Things to consider when drafting your Will and naming an Executor

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A Will is a crucial part of estate planning. Proper estate planning ensures your assets will be distributed efficiently according to your wishes when you pass on, as well as ensuring your beneficiaries receive maximum benefit from your assets.

Not having a Will in place means assets will be distributed according to the Intestate Succession Act No. 81of 1987. What this act states, is that property be distributed to your closest living blood relative. There can, however, be many complications with regards to the division of your assets among living relatives. That is why it is paramount to ensure you have a Will in place to document your wishes.

When nominating an executor, it’s important that this person has the required professional skills, capacity, experience and resources to effectively manage your estate.

“There are a couple of important considerations when choosing a service provider to help you draft your Will. Many service providers will offer to draft your Will, according to your wishes, at no cost. It’s however important to consider if your service provider for Will drafting should be your nominated executor, and if they have the required skills to effectively administer your estate and support your beneficiaries,” says Johan Strydom, Product Head FNB Fiduciary.

When creating a Will, you will need to nominate an executor of your estate

An executor of an estate is an individual or institution appointed to administer the deceased’s estate according to the relevant laws and ultimately distribute the assets to the beneficiaries according to the last will and testament of the deceased. The executor’s main duty is to carry out the instructions and manage the affairs and wishes of the deceased. By appointing an executor, it means a trusted person will oversee your estate and ensure it is handled as per your wishes.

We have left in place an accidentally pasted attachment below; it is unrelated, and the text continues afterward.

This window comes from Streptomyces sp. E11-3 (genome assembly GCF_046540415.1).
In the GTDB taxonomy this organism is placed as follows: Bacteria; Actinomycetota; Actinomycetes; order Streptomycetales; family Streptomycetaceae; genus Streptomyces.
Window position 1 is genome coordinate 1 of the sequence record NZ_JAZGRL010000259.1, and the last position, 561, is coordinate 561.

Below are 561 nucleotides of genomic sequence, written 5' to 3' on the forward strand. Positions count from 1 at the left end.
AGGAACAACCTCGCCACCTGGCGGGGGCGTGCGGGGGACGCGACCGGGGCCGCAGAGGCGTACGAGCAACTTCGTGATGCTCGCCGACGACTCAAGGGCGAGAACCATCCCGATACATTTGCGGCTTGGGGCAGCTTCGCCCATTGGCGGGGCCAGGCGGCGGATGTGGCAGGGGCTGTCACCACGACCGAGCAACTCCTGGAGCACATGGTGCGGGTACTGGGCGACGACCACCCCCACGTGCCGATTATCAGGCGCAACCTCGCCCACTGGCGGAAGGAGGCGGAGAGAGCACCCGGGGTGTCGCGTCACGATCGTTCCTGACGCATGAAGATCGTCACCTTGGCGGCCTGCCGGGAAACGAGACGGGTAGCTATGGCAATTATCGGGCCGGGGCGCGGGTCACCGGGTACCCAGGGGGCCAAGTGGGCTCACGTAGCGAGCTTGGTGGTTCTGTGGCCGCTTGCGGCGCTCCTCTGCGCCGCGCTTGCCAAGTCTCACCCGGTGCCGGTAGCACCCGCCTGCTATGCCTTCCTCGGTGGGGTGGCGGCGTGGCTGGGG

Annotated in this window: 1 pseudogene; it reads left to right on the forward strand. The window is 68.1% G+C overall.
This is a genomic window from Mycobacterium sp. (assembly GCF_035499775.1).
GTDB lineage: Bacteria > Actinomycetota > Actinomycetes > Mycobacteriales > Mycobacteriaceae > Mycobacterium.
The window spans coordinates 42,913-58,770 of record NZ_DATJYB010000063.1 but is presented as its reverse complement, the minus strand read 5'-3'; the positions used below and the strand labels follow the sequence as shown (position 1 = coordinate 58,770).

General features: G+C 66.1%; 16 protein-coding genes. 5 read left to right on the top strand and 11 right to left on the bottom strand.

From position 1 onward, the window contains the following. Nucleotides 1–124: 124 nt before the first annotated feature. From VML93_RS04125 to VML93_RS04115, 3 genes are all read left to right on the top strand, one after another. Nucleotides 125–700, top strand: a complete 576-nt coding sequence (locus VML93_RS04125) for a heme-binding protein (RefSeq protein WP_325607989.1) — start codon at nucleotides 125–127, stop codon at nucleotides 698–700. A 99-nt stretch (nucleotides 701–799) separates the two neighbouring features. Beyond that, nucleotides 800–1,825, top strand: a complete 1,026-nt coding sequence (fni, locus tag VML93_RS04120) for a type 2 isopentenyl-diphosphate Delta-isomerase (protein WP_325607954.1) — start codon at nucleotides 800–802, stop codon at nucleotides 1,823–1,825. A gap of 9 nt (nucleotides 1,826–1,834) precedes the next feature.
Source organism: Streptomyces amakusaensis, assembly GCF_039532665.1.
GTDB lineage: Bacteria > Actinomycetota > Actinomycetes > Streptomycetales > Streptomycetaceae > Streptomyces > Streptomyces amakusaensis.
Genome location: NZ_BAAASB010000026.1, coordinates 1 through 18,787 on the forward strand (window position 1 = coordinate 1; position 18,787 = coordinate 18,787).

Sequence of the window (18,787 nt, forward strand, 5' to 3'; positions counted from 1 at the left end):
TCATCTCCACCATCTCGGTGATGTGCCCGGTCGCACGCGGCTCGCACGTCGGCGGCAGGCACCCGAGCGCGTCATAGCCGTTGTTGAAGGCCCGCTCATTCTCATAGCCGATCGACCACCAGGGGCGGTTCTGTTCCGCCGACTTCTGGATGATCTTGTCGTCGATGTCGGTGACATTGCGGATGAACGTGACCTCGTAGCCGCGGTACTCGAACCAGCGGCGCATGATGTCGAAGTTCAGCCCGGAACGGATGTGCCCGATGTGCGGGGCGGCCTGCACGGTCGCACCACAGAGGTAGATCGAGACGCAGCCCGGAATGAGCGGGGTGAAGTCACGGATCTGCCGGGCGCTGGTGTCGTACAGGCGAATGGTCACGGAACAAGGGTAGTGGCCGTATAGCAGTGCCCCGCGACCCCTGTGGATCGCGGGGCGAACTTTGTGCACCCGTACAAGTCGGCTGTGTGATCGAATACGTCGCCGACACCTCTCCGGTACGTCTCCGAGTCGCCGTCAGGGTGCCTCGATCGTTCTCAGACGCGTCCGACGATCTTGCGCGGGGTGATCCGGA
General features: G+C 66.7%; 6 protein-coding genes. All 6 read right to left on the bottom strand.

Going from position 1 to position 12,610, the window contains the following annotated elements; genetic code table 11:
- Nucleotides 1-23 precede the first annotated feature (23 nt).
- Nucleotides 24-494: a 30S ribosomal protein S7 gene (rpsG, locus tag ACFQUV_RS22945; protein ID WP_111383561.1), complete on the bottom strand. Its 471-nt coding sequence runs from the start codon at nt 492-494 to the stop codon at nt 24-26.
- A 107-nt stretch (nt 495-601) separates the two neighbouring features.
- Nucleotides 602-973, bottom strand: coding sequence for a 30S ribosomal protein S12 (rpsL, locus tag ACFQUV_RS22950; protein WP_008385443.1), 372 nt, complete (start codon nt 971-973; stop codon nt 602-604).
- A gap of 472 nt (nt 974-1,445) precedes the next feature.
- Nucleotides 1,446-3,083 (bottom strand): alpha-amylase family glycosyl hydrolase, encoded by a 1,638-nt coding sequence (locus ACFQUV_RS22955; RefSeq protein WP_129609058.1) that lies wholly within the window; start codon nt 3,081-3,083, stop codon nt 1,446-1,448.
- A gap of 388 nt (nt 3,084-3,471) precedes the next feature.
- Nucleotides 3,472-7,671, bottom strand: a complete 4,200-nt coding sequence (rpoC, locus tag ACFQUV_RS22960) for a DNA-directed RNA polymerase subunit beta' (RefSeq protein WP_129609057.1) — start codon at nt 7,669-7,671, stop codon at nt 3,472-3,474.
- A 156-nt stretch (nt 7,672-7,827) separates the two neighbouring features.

When nominating an executor, it’s important that this person has the required professional skills, capacity, experience and resources to effectively manage your estate. Nominating someone without the key experience could put your assets at risk and result in beneficiaries not receiving their full benefit.

Your nominated executor would obviously have to be willing and able to apply for a formal appointment to administer your estate.

Profile photo of Johan Strydom
Johan Strydom, Product Head FNB Fiduciary

Very importantly, nominate an executor who is trustworthy. With assets on the line, fraud within the estate can occur. An executor must be ethical, honest and have the capacity to assist family members during a difficult time and ensure the fair distribution of family assets. International assets must be distributed per international law, and thus an executor with knowledge of how to deal with offshore assets is important should you possess offshore assets.

It is also important that the nominated executor does not pass away before you do, immigrate or retire before you pass on. Lastly, it’s important to consider the executor’s geographical location. It makes sense to nominate an executor with a national footprint to assist your beneficiaries wherever they are based.

Should one consider nominating your bank as executor?

When creating a Will through a financial institution like a bank, the bank will normally automatically be nominated as executor. Most South African banks have established estate administration departments and the required skilled staff to take up the executor appointment and effectively handle the administration of deceased estates.

“Financial institutions have strict governance in place, limiting the risk of fraud within deceased estates under their control. Some banks have both a national and international footprint, meaning family members can be assisted from a geographical area of their choice and also assisted with the administration of offshore assets in certain international jurisdictions,” concludes Strydom.